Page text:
The Past is only a Possibility: According to Hawking and Mlodinow

infinite possibilities

Investigate you thing as suggested by the work of Byron Katie will leaves you with infinite possibilities, to live you life  kinder, loving, creative and  harmonious.

According to Hawking and Mlodinow, one consequence of the theory of quantum mechanics is that events in the past that were not directly observed did not happen in a definite way. Instead they happened in all possible ways. This is related to the probabilistic nature of matter and energy revealed by quantum mechanics: Unless forced to choose a particular state by direct interference from an outside observation, things will hover in a state of uncertainty.

For example, if all we know is that a particle traveled from point A to point B, then it is not true that the particle took a definite path and we just don’t know what it is. Rather, that particle simultaneously took every possible path connecting the two points.

Yeah, we’re still trying to wrap our brains around this.

The authors sum up: “No matter how thorough our observation of the present, the (unobserved) past, like the future, is indefinite and exists only as a spectrum of possibilities.”

Article from live science by Clara Moskow

I Need to Make a Decision From Byron Katie

A Quote from LOVING WHAT IS by Byron Katie

I Need to Make a Decision

“When you become a lover of what is, there are no more decisions to make. In my life, I just wait and watch. I know that the decision will be made in its own time, so I let go of when, where, and how. I like to say I’m a woman with no future. When there are no decisions to make, there’s no planned future. All my decisions are made for me, just as they’re all made for you. When you mentally tell yourself the story that you have something to do with it, you’re attaching to an under¬lying belief.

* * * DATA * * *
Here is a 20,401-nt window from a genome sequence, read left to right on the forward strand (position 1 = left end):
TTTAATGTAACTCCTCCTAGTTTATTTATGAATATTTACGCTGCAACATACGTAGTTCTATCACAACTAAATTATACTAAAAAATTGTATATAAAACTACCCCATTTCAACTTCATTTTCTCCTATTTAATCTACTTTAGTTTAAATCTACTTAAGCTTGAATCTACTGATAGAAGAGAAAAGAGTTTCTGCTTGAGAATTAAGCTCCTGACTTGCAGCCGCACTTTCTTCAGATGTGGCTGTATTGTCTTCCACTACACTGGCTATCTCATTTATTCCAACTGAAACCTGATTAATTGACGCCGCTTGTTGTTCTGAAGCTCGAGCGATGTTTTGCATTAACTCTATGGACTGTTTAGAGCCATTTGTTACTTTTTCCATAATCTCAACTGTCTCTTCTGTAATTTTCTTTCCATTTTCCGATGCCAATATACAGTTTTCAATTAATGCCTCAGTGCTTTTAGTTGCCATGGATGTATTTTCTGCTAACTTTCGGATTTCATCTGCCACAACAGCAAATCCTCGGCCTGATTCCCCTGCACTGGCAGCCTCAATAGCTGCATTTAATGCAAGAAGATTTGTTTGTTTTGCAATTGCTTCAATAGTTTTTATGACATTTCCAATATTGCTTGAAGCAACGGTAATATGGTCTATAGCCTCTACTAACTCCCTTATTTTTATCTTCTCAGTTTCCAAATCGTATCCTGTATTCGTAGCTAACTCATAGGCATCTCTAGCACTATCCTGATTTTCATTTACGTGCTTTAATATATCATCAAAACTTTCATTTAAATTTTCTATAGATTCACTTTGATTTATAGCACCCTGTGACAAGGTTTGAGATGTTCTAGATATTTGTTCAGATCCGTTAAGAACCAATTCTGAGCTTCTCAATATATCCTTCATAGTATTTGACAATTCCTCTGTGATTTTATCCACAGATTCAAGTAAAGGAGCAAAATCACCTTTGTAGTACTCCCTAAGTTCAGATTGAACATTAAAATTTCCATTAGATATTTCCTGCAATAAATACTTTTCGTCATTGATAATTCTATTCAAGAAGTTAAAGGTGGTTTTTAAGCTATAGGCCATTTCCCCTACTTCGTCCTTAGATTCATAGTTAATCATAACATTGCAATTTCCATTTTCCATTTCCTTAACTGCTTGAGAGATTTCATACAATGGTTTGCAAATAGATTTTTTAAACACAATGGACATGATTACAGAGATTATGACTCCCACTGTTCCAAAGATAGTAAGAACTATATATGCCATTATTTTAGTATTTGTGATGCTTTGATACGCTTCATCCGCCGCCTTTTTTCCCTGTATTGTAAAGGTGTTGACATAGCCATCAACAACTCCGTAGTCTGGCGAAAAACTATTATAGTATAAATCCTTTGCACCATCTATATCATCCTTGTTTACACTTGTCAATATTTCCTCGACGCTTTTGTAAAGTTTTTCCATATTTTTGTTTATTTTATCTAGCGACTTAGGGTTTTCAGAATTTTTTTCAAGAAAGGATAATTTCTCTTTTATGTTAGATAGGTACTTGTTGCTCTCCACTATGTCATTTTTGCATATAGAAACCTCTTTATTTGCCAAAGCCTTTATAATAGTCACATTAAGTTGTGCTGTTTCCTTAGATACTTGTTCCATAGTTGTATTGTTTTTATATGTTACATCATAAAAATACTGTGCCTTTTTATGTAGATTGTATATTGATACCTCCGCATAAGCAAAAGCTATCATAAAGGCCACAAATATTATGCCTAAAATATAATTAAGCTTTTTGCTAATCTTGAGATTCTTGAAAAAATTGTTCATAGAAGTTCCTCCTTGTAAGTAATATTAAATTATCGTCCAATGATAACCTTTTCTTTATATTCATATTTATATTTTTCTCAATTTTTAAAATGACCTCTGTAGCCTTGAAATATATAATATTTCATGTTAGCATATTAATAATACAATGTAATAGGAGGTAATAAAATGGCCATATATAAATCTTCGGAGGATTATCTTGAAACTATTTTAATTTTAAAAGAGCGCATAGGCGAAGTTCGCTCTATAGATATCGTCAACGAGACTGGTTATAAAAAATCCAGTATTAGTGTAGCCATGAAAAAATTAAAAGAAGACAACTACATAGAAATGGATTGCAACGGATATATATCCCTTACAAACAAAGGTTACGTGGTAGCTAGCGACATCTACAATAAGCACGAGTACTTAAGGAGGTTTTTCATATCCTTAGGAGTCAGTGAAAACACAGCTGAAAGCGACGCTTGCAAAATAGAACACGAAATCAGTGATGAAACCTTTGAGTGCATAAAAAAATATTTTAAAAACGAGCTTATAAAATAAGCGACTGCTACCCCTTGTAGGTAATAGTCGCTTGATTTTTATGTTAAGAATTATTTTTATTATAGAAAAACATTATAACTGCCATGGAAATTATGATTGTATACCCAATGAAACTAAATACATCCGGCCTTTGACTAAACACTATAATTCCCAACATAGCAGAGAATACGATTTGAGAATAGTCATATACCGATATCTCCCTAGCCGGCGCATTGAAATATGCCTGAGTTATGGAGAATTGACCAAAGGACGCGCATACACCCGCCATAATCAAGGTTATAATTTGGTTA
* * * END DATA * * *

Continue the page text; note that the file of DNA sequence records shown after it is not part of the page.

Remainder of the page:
For forty three years, I was always buying in to my stories about the future, buying in to my insanity. After I came back from the halfway house with a new understanding of reality, I would often return from a long trip to find the house full of dirty laundry, piles of mail on my desk, the dog dish crusted, the bathrooms a mess, and the sink piled high with dishes. The first time this happened, I heard a voice that said, “Do the dishes.” It was like coming upon the burning bush, and the voice from the bush said, “Do the dishes.” It didn’t sound very spiritual to me, but I just followed its directions. I would stand at the sink and just wash the next dish, or sit with the piles of bills and pay the one on top. Just one at a time. Nothing else was required. At the end of the day, everything would be done, and I didn’t need to understand who or what did it.
When a thought appears such as “Do the dishes” and you don’t do them, notice how an internal war breaks out. It sounds like this: “I’ll do them later. I should have done them by now. My roommate should have done them. It’s not my turn. It’s not fair. People will think less of me if I don’t do them now.” The stress and weariness you feel are really mental com¬bat fatigue.
What I call “doing the dishes” is the practice of loving the task in front of you. Your inner voice guides you all day long to do simple things such as brush your teeth, drive to work, call your friend, or do the dishes. Even though it’s just another story, it’s a very short story, and when you follow the direction of the voice, that story ends. We are really alive when we live as simply as that open, waiting, trusting, and loving to do what appears in front of us now.
What we need to do unfolds before us, always doing the dishes, paying the bills, picking up the children’s socks, brushing our teeth. We never receive more than we can handle, and there is always just one thing to do. Whether you have ten dollars or ten million dollars, life never gets more difficult than that.”

Taken form ‘Loving What Is’ by Byron Katie Page 188